Mulch, Mulch, Mulch

dig.jpgThe warm weather allowed us to get out of the greenhouse and into the garden!  Our first order of business was soil improvement.  The kids have been spreading compost and leaf mulch throughout areas which are in need of organic matter.  A new heirloom tomato garden was made in the courtyard outside of the library.  We cut sod in two half circles around the library garden so visitors can walk through and view these old timers in action.  This allowed the kids to see very raw THMS soil which is not a pretty sight.  They will be involved step by step in the soil improvement process which I hope will make an impression.

Mr. Thurston

Searsport Headstart Seasoned Gardeners

kidloom.jpgSearsport Headstart are good friends of the Garden and always have lots of energy to share. Today the children met with Franklin the Turtle, completed a scavenger hunt then planted beans and milkweed, weaved in the Earth Loom and climbed the mulch tower. The best part was eating spinach and wearing flowers behind our ears.


Winterport Headstart starts Worm Farm

headstart.jpgThe Headstarters from Winterport spent more than two hours participating in student run activities in the Garden Project today. A scavenger hunt was set up by garden team members to intrduce the visitors to the greenhouse and a planting activity. The children planted beans and milkweed (for the monarch butterfles), named our turtle “Franklin”, worked a bit in the garden, fed the rabbits and sorted red wiggler worms for their own Classroom Worm Farm. Lunch was eaten out on the picnic table before taking this picture and picking flowers for their hair. Thanks to all of the garden team students who gave their lunch period to help!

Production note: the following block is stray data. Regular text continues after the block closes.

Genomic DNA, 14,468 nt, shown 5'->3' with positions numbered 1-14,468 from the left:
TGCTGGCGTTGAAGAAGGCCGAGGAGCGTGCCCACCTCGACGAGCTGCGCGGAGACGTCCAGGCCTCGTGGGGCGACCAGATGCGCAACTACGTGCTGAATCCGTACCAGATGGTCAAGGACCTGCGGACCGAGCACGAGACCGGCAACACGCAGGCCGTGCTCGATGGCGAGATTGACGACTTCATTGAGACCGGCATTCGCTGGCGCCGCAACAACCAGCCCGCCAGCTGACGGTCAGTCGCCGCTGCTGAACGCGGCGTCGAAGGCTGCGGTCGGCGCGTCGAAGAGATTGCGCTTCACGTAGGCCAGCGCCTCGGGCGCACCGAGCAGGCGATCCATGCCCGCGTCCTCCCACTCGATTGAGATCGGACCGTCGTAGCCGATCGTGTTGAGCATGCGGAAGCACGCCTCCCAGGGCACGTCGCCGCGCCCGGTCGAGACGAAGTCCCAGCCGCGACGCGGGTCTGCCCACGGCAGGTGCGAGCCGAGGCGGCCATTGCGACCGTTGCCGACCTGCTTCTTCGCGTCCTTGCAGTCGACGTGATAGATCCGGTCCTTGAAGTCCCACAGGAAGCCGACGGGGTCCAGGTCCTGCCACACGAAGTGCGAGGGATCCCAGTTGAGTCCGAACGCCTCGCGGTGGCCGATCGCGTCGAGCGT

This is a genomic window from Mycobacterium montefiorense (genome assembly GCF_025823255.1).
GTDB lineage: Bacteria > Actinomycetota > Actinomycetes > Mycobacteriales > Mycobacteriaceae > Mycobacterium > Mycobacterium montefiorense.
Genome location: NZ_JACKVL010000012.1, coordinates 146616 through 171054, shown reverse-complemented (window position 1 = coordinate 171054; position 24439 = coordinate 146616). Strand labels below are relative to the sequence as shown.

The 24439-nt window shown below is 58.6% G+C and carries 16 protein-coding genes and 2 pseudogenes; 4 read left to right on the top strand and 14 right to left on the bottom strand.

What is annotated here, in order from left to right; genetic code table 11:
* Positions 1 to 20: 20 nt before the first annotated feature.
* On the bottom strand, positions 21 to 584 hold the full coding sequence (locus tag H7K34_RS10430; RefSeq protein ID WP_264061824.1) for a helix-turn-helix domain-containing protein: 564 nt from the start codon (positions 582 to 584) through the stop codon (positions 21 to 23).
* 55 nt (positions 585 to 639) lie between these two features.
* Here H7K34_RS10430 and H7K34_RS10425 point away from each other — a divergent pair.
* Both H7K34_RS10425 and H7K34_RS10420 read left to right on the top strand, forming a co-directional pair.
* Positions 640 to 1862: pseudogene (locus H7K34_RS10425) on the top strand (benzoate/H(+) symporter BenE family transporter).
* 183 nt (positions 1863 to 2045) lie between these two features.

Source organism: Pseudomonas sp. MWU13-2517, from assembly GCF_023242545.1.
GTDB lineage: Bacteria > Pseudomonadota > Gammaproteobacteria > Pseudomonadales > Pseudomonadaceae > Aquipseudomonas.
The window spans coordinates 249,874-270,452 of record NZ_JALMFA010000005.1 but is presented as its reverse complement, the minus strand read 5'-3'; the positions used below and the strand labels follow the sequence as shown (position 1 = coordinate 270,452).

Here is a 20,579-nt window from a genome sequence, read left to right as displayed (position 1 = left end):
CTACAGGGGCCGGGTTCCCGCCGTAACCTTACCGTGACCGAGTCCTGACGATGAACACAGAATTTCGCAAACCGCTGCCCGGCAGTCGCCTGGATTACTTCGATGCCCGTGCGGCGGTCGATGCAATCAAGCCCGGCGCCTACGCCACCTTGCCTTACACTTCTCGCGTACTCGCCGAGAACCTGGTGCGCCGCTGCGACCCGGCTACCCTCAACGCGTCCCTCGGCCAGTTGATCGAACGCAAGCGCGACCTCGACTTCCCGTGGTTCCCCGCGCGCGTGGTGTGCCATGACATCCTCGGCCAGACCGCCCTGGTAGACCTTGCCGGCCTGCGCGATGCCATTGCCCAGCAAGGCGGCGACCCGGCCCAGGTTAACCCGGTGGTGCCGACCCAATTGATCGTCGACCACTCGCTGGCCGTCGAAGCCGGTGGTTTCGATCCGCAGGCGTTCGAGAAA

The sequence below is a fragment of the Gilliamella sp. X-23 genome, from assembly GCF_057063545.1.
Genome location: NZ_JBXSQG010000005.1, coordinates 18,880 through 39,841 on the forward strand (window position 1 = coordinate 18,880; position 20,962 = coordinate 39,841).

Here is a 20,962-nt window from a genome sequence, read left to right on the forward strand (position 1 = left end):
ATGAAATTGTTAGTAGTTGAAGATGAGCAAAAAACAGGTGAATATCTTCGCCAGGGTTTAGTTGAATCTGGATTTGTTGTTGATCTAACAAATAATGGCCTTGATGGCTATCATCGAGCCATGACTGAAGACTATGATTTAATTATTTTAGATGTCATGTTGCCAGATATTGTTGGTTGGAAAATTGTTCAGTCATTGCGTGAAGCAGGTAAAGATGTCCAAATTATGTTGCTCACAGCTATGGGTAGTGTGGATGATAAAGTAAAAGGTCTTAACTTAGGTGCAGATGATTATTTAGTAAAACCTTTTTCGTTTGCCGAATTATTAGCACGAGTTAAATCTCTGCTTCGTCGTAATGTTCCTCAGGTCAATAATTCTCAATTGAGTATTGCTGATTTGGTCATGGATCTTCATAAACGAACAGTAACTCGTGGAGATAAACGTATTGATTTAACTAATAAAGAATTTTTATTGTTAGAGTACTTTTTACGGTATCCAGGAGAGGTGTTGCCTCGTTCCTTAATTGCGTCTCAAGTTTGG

The CASS is Digging Their Way to Knowledge

Mrs. Krueger’s fifth grade science students learn some of the intricacies of Greenhouse life with Hannah. Here they are asking about the potato tower and the three foot lettuce plant that looks like a big thistle stalk.


7th grade members of the garden project give a talk about soil science and vermicomposting. The garden students are really generous with their knowledge and time.


P.E. in the garden? Students line up with rakes, shovels and pitch forks for a hand tilling race the width of the garden.


The first one to finish tilling their row wins a treat from the garden. Not only a great way to get some quality exercise but it’s also a bit safer for the worms. Mr. T.

Our Friends From Drinkwater

p2090023.jpgWell they came ready to seed and do some snow shoeing and it’s only April 11th. Our friends from Drinkwater School were back today planting seeds with the 7th grade students getting ready for their own school garden. We hope to have them back soon to get them started with a worm bin and lesson on making good compost.

Mr. T.p2090020.jpg

Twenty Two Feet and Growing

Garden students measure one of our greenhouse sungold tomato plants at 22 feet and still growing. Next they will weight the plant. Any guesses?

The Week of Snow

Even though we got over a foot of snow this last week, there are still plenty of things to do in the world of the THMS garden.  More seedlings can be started and harvesting greens can be done.

The question is most often asked is…. where can we put all of our seedlings?  With the help of teachers with large, sunny classroom windows we are able to start our seedlings inside the school and are not limited to the greenhouses.

Harvesting greens is tough when the weather is cooler and cloudy but our production is still strong and the greens are still delicious.

The once thawing soil is now back to being frozen and Earth Day is only 2 weeks away. The question on all of our minds is if we will be able to get the vegetables in the ground by that day. We’ll keep you updated during the upcoming weeks.

Hannah Brzycki– Unity College